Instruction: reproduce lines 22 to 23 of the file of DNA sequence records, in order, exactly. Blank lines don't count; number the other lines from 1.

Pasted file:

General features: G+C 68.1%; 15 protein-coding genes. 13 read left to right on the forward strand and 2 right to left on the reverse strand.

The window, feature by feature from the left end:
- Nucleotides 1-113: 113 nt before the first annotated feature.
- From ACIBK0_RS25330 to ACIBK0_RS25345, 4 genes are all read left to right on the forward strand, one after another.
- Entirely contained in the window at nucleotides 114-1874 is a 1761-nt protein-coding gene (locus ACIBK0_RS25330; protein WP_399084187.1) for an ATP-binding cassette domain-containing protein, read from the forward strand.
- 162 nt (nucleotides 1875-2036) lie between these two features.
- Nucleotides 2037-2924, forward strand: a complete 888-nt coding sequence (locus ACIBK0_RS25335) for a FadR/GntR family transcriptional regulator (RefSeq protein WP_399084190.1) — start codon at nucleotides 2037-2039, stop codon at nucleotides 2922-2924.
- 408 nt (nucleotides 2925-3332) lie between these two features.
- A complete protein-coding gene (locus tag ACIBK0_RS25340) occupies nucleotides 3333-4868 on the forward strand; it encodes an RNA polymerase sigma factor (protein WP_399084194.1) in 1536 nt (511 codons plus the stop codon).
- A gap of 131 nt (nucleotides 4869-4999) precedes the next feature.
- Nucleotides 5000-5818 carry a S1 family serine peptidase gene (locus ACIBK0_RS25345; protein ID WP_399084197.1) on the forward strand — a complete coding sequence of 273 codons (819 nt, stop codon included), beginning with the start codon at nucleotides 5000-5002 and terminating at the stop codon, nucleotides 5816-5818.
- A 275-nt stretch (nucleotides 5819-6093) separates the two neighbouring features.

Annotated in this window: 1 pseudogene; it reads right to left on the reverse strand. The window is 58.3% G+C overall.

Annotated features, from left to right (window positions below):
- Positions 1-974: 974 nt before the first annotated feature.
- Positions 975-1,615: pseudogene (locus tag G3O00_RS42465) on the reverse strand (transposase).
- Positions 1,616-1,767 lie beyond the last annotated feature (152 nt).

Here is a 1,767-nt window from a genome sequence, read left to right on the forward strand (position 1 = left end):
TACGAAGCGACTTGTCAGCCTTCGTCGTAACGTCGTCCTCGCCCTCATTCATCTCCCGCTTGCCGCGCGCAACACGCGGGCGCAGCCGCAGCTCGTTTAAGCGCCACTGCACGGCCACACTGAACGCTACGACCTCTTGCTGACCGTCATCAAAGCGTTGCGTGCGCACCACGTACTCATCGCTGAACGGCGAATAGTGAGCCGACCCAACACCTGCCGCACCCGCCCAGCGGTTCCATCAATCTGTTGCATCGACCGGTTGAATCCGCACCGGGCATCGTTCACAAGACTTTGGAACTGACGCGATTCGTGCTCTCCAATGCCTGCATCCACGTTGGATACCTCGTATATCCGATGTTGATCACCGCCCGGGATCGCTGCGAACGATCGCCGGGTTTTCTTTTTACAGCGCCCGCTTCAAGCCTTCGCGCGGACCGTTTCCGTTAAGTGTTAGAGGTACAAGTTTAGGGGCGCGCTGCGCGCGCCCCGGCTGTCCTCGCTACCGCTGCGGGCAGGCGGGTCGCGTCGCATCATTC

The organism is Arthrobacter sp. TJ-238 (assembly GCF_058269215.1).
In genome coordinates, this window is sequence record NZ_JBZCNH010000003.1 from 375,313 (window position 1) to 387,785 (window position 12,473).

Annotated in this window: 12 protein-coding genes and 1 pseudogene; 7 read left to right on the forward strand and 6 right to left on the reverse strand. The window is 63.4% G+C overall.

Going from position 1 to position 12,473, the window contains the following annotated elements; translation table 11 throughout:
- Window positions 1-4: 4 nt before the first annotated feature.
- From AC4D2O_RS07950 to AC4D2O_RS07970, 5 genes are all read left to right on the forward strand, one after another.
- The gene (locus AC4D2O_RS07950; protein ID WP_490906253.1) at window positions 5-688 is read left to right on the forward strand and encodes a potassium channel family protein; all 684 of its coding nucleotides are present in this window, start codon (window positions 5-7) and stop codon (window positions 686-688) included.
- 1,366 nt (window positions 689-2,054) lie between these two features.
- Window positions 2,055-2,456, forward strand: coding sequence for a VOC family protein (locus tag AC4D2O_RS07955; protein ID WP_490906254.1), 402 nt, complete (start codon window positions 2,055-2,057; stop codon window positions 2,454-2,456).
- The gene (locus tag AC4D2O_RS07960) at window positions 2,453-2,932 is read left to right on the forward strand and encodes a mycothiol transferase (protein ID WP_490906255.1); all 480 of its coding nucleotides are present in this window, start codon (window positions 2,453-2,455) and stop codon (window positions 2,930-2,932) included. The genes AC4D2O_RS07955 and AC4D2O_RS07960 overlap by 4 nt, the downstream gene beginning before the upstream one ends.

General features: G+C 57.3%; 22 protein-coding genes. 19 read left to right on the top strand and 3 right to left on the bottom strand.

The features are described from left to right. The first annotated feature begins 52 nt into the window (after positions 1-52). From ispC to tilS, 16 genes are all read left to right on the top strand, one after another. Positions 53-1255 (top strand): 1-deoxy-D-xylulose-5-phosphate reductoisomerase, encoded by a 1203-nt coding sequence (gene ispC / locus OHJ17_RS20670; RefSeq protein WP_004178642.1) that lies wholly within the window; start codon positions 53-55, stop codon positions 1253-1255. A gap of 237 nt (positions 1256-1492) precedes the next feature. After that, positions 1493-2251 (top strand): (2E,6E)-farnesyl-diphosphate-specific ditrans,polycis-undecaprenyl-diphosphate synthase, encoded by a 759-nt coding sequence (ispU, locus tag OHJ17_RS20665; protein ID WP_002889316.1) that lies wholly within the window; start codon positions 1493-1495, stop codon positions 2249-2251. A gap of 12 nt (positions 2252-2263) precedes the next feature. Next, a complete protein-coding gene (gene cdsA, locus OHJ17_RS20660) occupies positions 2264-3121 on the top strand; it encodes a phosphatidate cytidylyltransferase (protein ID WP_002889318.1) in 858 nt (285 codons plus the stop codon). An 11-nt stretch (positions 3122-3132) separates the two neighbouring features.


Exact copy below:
Annotated in this window: 12 protein-coding genes and 1 pseudogene; 7 read left to right on the forward strand and 6 right to left on the reverse strand. The window is 63.4% G+C overall.

Going from position 1 to position 12,473, the window contains the following annotated elements; translation table 11 throughout: